Last year, Irish journalist Kevin Rafter published
an insightful book on Sinn Fein. (Kevin Rafter,
Sinn Fein 1905-2005: In the Shadow of Gunmen,
Dublin: Gill&Macmillan, 2005) Rafter's fundamental
thesis is that under the Adams leadership, the rule
book of Irish republicanism was fundamentally rewritten,
ideological purity was jettissoned in favour of
trade-off has been between a position of principle
combined with isolation or opting for pragmatism
married to political success. In the 'era of pragmatism',
the Adams leadership ensured which choice was made."
problem with Rafter's characterisation is that it
tends to confuse pragmatism and opportunism. Pragmatism
is about temporarily setting aside a minor ideal
to achieve some higher ideal. Opportunism is abandoning
some important political principles in the process
of trying to increase one's political power and
influence. With pragmatism, there is unity between
means and ends; whereas with opportunism, political
means have become ends in themselves and the orginal
relation between means and ends is lost.
before Adams succeeded him as President of Sinn
Fein, Ruairi O Bradaigh declared: "No splits
or splinters -long may it remain so provided we
stick by our basic principles." (APRN
17 Nov 83)
those 'basic principles' are they really principles
or are they just tactics? The question was not new.
At its 1975 Ard Fheis, Sinn Fein debated the recognition
of the courts: was it a tactic, or was it a principle?
(AP, 7 November 1975) The confusion of principles
and tactics opens the road to opportunism.
record of the Adams era shows that everything in
the republican code is now a tactic...He has displayed
a total disregard for traditional republican dogma
and has refused to be hamstrung by historical principles
like abstentionism and decommissioning..."
the example of abstentionism. According to O Bradaigh:
"Discussing going into Leinster House, Stormont
or Westminster is as foreign and as alien as that
the IRA would sit down and discuss surrender of
arms." (APRN 17 Nov 83)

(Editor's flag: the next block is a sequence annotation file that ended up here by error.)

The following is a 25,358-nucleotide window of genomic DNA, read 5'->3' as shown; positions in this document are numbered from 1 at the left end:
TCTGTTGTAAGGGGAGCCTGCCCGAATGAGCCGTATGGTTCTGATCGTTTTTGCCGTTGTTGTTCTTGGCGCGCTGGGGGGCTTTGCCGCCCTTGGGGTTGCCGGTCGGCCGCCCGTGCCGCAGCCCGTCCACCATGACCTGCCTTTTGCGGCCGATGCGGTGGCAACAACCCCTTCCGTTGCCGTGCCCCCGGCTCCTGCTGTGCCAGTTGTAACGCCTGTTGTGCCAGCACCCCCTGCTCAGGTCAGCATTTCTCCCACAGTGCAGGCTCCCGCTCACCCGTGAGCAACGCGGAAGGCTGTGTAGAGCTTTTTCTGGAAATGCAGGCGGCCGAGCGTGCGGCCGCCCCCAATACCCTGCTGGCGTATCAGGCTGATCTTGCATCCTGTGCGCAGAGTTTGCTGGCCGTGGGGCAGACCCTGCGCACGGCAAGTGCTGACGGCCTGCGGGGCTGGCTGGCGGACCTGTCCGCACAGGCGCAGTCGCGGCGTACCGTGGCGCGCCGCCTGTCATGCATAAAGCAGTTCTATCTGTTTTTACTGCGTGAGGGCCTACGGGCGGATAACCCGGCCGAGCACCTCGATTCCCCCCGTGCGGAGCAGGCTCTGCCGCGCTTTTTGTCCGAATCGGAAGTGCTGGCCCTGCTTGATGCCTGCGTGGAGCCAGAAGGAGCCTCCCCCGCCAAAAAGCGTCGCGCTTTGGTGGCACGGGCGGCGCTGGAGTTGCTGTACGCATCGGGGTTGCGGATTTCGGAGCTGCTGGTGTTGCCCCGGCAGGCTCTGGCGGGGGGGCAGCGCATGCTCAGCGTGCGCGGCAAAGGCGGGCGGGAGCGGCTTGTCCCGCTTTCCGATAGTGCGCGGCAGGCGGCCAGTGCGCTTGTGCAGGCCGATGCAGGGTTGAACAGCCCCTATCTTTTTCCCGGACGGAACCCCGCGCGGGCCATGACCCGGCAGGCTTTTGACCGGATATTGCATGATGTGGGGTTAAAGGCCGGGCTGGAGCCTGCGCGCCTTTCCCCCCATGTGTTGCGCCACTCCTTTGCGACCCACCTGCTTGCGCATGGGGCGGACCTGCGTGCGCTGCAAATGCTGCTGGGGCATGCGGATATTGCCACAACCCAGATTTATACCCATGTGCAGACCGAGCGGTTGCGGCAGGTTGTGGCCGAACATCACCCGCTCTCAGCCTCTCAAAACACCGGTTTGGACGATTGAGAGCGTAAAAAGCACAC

the mid-1980s, O Bradaigh may not have guessed at
how accurate his crystal-ball gazing would be. But
just over a decade later, Sinn Fein would indeed
take seats in all but the Westminster parliament,
while the IRA would sanction two acts of decommissioning
before ordering an end to its armed campaign in
July 2005." (p.122)
abstentionism in the context of Leinster House was
sold as a tactic, however abstention from Stormont
or Westminster grass roots were told, was a matter
McGuiness then declared: 'I can give a commitment
on behalf of the leadership that we have absolutely
no intention of going to Westminster or Stormont.
(...) Our position is clear and it will never, never,
never change. The war against British rule must
continue until freedom is achieved. (...) We will
lead you to the Republic.' (The Politics
Of Revolution, The main speeches and debates
from the 1986 Sinn Fein Ard-Fheis including the
presidential address of Gerry Adams) Eight years
later, the 'war against British rule' was over,
and five years after that Martin McGuiness was a
British Minister of Education in the Stormont assembly.
This again was sold as a 'tactic'.
time ago, Adams stated: "There will never,
ever be Sinn Fein MPs sitting in the British Houses
of Parliament." (House of Commons, SN/PC1667,
interestingly enough, in 2000, Mitchel McLaughlin
claimed that his party was not in Westminster not
because abstention from that institution was a fundamental
Republican principle, but because 'there was
no strategic value in going to Westminster'
(Gerald Murray and Jonathan Tonge, Sinn Fein
and the SDLP: From Alientation to Participation,
Palgrave Macmillan, 2005, p.228). Everything is
now reduced to a 'tactic'.
Hartley argued twenty years ago that "There
is a principle rising above all principles and that
is the principle of success." (APRN
7 Nov 85) The movement is everything, principles
nothing; or at least the movement and its growth
come first, principles second.
terms of international comparison, Rafter cannot
find any other example of political movements who
have gone so far in the dillution of their core